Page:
County Council members and some county business executives say the county's chances to attract new industry won't be marred by revelations that the county executive did not closely check the resume of her nominee for the post of economic development director.
County Executive Eileen M. Rehrmann notified the council Tuesday that her nomineefor the job, Patricia A. Perluke of Bel Air, had requested her name be withdrawn from consideration for the $51,000-a-year job.
The Harford County Sun reported last Sunday that there was at least one discrepancy on Perluke's resume. This week it was determined there were more discrepancies on the resume and a resume summary sheet.
Rehrmann has asked a three-member committee to search for a new candidate.
The committee members are Warren Hartenstine, chairman of the county's Economic Development Advisory Board, and president ofKannegeisser USA, a Forest Hill company that distributes equipment used in clothing manufacturing; Diane Ford, president of the Harford County Chamber of Commerce; and Larry Klimovitz, director of administration.
"Obviously it's a burp," said Hartenstine, of revelations that Perluke's background was not closely checked by Rehrmann. "If thesearch committee for a new nominee does a good job, it won't do any permanent damage."
"Will it show a certain amount of instability? That's the question," said Councilwoman Joanne S. Parrott, R-DistrictB, giving voice to concerns of some county leaders. "This is a crucial time for the county in regards to the economic development with the depressed economy."
Among discrepancies in Perluke's resume was a listing of simultaneous employment as a partner in The Business Consulting Group Inc. and the state Department of Employment and Economic Development (DEED) from 1987 to 1989. In addition, Perluke said on a resume summary sheet that she served in a "senior management role" at DEED.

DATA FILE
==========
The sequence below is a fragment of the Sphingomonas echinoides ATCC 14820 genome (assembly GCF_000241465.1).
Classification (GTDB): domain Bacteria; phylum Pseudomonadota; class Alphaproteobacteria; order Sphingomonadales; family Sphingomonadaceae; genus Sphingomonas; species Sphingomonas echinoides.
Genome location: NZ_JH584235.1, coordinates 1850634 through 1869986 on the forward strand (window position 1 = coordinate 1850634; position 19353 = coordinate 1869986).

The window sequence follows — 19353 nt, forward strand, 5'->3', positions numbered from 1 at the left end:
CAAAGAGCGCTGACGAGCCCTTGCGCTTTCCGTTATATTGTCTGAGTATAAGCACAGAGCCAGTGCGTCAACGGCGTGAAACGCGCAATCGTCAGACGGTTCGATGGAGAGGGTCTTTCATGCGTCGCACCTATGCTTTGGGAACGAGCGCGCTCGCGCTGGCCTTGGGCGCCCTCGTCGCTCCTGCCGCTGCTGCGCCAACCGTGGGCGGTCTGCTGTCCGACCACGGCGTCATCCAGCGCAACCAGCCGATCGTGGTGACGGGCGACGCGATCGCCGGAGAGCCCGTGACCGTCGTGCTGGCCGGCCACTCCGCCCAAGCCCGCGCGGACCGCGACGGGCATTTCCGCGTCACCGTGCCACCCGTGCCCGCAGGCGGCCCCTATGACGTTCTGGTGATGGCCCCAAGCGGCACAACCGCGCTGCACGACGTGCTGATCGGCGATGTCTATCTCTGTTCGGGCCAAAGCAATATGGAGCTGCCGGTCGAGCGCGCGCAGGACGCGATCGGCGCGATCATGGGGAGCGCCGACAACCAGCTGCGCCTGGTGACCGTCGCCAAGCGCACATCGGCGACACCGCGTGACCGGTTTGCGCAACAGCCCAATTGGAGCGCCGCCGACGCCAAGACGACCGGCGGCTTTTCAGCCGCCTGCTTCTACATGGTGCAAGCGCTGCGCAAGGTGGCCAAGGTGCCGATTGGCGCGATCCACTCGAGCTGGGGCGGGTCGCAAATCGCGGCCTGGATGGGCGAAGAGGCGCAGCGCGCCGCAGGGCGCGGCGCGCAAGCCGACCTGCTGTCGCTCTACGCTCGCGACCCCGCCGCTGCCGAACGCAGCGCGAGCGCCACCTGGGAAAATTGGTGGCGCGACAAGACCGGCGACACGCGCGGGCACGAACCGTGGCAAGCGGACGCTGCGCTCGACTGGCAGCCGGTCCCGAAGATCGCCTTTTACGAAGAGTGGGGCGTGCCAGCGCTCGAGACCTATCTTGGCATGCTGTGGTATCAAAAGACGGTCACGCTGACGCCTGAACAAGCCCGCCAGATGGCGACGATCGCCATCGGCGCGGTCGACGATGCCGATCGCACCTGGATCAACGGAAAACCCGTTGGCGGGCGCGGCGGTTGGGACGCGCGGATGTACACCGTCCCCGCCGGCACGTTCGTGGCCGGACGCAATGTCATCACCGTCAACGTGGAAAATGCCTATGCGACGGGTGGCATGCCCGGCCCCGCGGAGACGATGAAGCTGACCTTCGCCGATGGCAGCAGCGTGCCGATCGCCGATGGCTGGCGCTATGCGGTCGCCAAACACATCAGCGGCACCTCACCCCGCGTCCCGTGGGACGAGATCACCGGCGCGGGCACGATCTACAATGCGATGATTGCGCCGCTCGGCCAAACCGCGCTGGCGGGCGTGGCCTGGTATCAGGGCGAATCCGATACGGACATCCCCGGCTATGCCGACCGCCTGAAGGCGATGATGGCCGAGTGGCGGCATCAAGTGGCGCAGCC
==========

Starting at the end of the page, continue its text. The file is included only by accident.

A personnel records clerk at DEED said DEED records show Perluke worked as a "contractual employee" from January 1988 until Aug. 26, 1988 -- about eight months.
Patrick Rossello, president of the Baltimore-based The Business Consulting Group Inc., said last week that Perluke was not a partner in his company from 1987 to 1989.
Perluke explained the discrepancy in the dates of her employment with DEED by saying she had done volunteer work for the state agency before and after her contractual work.
Rehrmann said that until late last week she was unaware of problems with the Perluke appointment.
"When I look at a resume, I don't check the dates. What you're looking at is whether someone had responsibilities and whether they can handle those responsibilities well," said Rehrmann.
"The people I talked to who worked with Pat said she could do the job."
Councilman Barry T. Glassman, R-District D, said, "The only way it reflects onMrs. Rehrmann is that she may have been able to
check a little more closely," Glassman said. "But I don't think she knew."
Toward the end of Tuesday's council meeting, Parrott issued a statement about the close scrutiny the Perluke appointment received.
"The trend seems to be that certain women who seek appointments are treated with either total disregard or are scrutinized to a depth that male appointees are not," said Parrott. "These deficiencies in considering candidates for varying appointments smacks of pure discrimination and borderson the unethical."
When pressed later in the week to cite other examples of discrimination, Parrott declined to be specific, saying only that she had noticed the trend in appointments to committees.
Councilman Robert Wagner,R-District E, said such a discriminatory trend does not exist.
"It didn't hit me until a few days into it that it was being scrutinized more than the others," Wagner said.
"But I think it's because in the back of our minds we knew this was a veryimportant job. We all understand that we have got to get the tax base enlarged and get employment up."